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Sunday, Nov. 25, 2007

COUNTERPOINT

Salvation Skype's out for a state of despair


Special to The Japan Times

I must confess this Sunday. No, I am not about to blurt out my sins. I would rather keep those to myself, thank you. The confession today is out of total despair. Despair for this country we are living in: Japan.

Everything these days in Japan seems to be going to the dogs. Maybe this is an inappropriate metaphor. I have two highly spirited hounds at home, but compared to them, Japan has gone barking mad ... I know I don't have to give a detailed list of these miseries to readers of The Japan Times. You all know only too well about food scandals, policy flip-flops and politicians playing both sides against a middle that doesn't exist.

As your Counterpoint correspondent, however, I decided that I was not going to sit idly by while this country I love goes down the gurgler. This being the case, I took matters into my own hands and contacted the one man in the world who would certainly know what to do about this lamentable state of affairs. So, I got in touch with George W. Bush. Luckily, I had his Skype name (Blackwater Bombadier) and knew how to reach him.

I also knew that he was the man who could tell us all how to fix up Japan like he has fixed up the United States. After all, in the way he speaks, he's clearly someone who sticks to his gums; and he displays the scourge of his convictions in whatever he does. Such a man would make an ideal Japanese politician.

Here's a faithful record of our conversation . . .

Mr. President, it is a honor to speak with you.

Gee, not many people have said that to me lately.

Well, Mr. President, I know that you can be the savior of this country, just as you have saved Iraq and Afghanistan from terrorism and (disgraced former U.S. Attorney General) Alberto Gonzales from prosecution. So, please give us your advice.

Sure. Shoot.

New boy on the block

Well, sir, we are in dire straits! Top defense officials here are involved in corrupt . . .

Gol dangit! I told that Musharraf to pawn that uniform of his. I mean, before you know it, al-Qaeda will . . .

No, sir, I'm not in Pakistan. It's . . .

You're not talking about Pakistan? Oh, OK.

Besides, sir, politicians here are unwilling to make a commitment to the lofty goals of American foreign policy by sending troops. One of the parties, the . . .

Oh, shucks, it's that new boy on the block, Sarkozy. He says he's supportin' us, but when it comes to sending troops . . .

Sir? Sorry to interrupt, but I'm not talking about the French.

You're not? Sure sounds as if you are.

No, Mr. President. You see, this country did many bad things once and they haven't really apologized for . . .

Yeah, I told that Merkel lady . . . and I gave her a little shoulder rub while I was at it, hee hee. . . . I told her, you can't eat rotten pickles and then expect the world to ignore your bad breath, and . . .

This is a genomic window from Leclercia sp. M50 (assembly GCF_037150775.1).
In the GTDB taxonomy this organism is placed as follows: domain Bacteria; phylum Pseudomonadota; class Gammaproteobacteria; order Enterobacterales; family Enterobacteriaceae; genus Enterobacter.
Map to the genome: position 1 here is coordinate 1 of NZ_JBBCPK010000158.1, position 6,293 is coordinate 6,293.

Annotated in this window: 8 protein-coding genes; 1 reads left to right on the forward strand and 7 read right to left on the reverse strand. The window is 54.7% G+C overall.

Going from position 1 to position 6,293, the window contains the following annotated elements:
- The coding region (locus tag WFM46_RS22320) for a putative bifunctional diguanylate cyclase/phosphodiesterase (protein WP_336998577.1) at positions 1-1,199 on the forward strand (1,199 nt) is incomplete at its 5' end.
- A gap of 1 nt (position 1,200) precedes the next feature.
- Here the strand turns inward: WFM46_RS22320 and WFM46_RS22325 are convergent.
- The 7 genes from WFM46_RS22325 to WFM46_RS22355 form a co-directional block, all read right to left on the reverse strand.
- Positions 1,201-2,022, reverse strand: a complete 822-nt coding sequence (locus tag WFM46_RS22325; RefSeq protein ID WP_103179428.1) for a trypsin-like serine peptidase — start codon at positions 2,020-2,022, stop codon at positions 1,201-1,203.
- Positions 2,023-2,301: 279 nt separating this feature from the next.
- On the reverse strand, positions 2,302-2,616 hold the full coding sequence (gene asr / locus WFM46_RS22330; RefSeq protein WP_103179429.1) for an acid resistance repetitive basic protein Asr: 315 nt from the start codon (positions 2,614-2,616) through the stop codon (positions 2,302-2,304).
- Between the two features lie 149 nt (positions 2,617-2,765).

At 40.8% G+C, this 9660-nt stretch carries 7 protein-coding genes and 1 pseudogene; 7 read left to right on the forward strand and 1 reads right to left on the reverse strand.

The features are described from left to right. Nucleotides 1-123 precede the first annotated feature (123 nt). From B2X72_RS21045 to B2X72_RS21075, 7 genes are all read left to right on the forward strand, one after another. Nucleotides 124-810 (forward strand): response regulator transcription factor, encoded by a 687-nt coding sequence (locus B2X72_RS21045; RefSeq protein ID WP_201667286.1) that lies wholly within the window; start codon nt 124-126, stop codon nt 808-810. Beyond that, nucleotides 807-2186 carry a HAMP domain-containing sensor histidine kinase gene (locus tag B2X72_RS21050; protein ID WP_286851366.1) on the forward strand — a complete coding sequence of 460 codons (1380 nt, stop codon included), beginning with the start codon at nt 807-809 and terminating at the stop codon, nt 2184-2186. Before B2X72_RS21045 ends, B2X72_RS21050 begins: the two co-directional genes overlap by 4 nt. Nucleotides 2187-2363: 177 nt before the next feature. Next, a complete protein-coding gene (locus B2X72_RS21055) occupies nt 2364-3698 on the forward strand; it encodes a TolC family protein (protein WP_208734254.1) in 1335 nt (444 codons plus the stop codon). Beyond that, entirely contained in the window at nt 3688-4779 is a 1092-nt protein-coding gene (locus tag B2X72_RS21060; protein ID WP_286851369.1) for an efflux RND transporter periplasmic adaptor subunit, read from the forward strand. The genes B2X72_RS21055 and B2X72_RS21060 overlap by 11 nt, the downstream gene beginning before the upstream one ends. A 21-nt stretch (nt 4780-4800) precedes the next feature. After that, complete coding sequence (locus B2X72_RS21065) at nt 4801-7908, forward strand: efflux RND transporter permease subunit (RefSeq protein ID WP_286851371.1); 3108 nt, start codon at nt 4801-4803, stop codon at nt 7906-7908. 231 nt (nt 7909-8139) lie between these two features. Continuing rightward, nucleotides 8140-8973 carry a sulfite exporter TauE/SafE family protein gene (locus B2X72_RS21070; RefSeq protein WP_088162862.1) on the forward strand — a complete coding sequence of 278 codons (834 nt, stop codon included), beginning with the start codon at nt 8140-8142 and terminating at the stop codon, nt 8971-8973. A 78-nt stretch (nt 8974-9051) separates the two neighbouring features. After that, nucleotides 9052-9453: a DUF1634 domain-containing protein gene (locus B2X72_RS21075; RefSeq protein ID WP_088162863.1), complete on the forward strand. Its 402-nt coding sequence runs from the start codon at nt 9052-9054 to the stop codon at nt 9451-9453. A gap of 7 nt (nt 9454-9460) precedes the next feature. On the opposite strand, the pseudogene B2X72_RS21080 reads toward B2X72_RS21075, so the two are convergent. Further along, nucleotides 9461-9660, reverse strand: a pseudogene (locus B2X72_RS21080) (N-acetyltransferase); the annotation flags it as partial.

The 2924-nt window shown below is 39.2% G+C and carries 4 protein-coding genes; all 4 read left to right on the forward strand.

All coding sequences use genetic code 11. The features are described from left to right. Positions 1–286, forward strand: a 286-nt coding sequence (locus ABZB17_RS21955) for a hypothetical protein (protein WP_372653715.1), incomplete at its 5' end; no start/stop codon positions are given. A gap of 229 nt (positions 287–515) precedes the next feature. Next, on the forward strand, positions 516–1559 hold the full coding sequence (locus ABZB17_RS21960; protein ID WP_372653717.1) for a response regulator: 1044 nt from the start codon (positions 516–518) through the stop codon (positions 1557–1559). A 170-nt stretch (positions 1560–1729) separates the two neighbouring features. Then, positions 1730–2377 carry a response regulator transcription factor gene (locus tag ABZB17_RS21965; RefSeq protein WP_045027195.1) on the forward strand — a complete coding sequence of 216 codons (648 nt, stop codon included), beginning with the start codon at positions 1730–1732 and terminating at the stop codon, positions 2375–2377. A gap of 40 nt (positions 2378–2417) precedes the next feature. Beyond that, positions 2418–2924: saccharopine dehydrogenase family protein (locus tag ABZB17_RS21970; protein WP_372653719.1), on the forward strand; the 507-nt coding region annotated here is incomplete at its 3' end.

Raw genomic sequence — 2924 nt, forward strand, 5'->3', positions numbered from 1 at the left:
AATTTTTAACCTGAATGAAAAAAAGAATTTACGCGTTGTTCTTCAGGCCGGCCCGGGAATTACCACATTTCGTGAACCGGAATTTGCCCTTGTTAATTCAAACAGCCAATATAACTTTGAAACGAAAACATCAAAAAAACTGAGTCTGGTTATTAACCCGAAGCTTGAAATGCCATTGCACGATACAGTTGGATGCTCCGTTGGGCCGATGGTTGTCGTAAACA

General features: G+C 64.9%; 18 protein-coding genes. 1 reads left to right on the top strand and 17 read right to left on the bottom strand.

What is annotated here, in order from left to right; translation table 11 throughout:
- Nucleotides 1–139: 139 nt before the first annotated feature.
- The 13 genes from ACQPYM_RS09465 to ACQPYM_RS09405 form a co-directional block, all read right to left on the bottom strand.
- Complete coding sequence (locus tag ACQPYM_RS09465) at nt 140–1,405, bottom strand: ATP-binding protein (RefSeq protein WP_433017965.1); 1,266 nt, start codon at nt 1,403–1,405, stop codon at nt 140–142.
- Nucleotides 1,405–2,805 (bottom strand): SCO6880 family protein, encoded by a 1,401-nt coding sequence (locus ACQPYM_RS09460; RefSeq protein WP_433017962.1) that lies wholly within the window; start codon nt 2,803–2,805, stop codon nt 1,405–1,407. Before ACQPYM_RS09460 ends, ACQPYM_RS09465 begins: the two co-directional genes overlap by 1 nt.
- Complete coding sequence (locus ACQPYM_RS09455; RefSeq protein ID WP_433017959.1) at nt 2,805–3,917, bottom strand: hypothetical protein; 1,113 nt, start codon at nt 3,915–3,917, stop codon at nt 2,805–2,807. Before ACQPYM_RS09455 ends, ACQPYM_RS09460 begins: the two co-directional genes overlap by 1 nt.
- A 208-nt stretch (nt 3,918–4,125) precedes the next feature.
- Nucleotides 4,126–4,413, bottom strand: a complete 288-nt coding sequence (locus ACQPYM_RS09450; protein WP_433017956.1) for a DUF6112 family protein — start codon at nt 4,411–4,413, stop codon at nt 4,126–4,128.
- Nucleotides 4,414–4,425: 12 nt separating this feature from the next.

But it's not the Germans, sir!

No? Well, listen, buddy, I don't have all day. I only have half a day 'cause I'm sleepin' the rest of the time. So, where in tarnation are you, anyway?

Well, sir, the leaders here pay money to support you and think that money buys friendship.

Got it: Saudi Arabia.

No.

Uh, hold your horses. Mexico?

Nope.

Canada? Costa Rica? Uh, Latvia, Estonia and Herzegovina?

Nope. Not even warm. But, Mr. President, the worst thing is there's no real democracy here.

No democracy! Just a minute, I gotta tell Dick so he can add it to our list.

That's right. The opposition party tries to make deals with the party that has been in power for over 50 years.

Oh my God! We gotta get some American bases in that country.

You already have lots of them, sir.

Got it. Turkey! It's gotta be Turkey! They're just tryin' to play their Kurds close to their chest.

A semblance of democracy

Uh, yes, sir, but, it's not Turkey. The trouble is, they have elections here, but the same party keeps getting voted in. They also have more American chains than anywhere else.

You mean, they have our chains, we got bases there, they have a semblance of democracy but our friends keep getting voted in, they pay hundreds of millions of dollars to support our policies and don't complain? Holy howitzer, I wish the whole world was like that! Why, we don't need to invade that country. God knows, we're already there!

Truer words were never spoken, sir.

Golly, if every country was like that, we wouldn't even need a foreign policy. That would save me a heck of a lot of sleep, I tell ya. But, hey, my friend, where did you say you were Skypin' me from?

(At this point the Skype line started to drop out, and I could only catch fragments of a conversation that the president was having with his vice. There were phrases like "find out" and "I gotta go to that country"; "buy 'em out" and "send Rove there as ambassador.")

Hello . . . hello . . . Mr. President? Hello, is that Blackwater Bombadier?

Sadly, I could not get the president back on line. My Skype line had dropped out entirely and my e-mail in-basket was starting to fill up with colorful ads for Viagra, friendly suggestions on how to enlarge the penis and lucrative Nigerian stock offerings. I never did get the chance to tell the president where I was calling from.

I turned my computer off and fell into a very pensive mood. The United States of America is really a great country, I thought. They've got a decisive and aggressive foreign policy toward all countries, whatever they call themselves. One policy for all. Golly, and here Japan didn't have even one policy for anywhere.

But then I figured it was all right in the end. The Japanese can't decide what kind of a country they want. So they may as well let another country decide for them.



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